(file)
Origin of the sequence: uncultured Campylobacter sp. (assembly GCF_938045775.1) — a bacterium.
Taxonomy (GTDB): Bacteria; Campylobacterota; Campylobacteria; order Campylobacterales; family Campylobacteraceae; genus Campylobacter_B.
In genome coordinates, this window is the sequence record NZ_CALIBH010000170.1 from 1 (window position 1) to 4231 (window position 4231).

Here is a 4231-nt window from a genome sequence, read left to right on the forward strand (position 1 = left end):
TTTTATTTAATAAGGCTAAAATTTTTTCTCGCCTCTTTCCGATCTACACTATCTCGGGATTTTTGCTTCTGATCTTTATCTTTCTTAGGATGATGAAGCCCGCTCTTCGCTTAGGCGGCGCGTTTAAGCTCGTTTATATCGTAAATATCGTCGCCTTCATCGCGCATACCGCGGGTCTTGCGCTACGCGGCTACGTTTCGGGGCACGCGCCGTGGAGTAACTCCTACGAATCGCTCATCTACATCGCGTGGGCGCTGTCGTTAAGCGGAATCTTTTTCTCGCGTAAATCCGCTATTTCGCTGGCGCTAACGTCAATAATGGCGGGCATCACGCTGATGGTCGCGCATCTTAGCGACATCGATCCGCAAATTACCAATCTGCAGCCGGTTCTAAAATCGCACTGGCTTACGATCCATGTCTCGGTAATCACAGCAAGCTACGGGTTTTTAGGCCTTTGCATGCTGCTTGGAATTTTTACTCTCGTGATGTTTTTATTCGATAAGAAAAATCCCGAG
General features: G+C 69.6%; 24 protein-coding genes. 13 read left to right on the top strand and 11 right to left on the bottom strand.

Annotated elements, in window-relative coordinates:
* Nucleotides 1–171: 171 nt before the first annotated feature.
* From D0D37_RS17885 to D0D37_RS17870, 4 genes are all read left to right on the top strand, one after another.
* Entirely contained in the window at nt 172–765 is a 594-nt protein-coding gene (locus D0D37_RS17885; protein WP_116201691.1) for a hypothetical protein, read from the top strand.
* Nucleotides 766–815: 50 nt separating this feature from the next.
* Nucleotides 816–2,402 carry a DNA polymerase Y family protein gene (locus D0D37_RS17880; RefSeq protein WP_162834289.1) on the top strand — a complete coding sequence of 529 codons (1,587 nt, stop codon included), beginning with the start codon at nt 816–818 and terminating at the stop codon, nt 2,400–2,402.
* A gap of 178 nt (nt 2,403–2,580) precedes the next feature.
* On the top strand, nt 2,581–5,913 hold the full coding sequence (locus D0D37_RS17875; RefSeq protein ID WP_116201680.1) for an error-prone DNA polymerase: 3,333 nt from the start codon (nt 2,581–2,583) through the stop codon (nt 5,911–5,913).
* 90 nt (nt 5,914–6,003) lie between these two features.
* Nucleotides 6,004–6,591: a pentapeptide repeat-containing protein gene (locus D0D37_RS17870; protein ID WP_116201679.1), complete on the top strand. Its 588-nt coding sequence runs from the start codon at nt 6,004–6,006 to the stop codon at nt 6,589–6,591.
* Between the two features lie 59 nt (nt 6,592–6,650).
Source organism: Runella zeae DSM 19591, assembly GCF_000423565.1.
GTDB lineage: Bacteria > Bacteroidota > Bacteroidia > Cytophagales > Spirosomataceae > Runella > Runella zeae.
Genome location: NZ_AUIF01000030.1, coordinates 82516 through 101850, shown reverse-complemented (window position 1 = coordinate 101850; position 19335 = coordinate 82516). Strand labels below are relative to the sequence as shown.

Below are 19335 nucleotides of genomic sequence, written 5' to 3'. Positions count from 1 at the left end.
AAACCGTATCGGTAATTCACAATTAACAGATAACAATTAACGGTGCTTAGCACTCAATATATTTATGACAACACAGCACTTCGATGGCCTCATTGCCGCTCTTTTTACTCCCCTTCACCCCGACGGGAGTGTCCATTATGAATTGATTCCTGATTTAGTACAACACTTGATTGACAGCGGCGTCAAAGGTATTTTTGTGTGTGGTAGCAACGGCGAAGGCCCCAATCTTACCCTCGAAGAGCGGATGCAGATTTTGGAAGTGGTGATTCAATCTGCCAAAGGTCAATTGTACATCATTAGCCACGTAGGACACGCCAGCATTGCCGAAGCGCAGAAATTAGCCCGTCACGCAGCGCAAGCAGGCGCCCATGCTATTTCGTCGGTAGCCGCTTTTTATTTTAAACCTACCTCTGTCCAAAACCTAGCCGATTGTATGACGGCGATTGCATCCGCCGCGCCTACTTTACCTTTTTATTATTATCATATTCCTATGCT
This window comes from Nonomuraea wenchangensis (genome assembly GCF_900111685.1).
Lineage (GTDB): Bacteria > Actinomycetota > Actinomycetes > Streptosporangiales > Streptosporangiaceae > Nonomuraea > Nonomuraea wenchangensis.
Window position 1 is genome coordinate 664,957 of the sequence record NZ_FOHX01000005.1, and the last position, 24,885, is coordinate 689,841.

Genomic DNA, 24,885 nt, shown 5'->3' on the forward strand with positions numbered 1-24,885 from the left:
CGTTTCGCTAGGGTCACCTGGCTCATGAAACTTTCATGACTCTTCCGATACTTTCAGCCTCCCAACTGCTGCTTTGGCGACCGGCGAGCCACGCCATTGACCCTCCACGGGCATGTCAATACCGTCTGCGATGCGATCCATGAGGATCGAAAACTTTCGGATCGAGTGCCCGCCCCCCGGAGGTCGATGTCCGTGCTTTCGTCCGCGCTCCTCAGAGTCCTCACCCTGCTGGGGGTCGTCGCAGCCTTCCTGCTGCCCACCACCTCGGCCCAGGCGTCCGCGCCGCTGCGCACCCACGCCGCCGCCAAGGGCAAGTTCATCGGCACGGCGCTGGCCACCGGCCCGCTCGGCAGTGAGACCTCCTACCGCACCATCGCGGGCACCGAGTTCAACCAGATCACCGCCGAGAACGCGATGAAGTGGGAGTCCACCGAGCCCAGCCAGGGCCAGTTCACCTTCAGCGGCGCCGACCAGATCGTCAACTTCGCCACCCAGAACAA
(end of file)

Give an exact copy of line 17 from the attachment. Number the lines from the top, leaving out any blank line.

* Between the two features lie 59 nt (nt 6,592–6,650).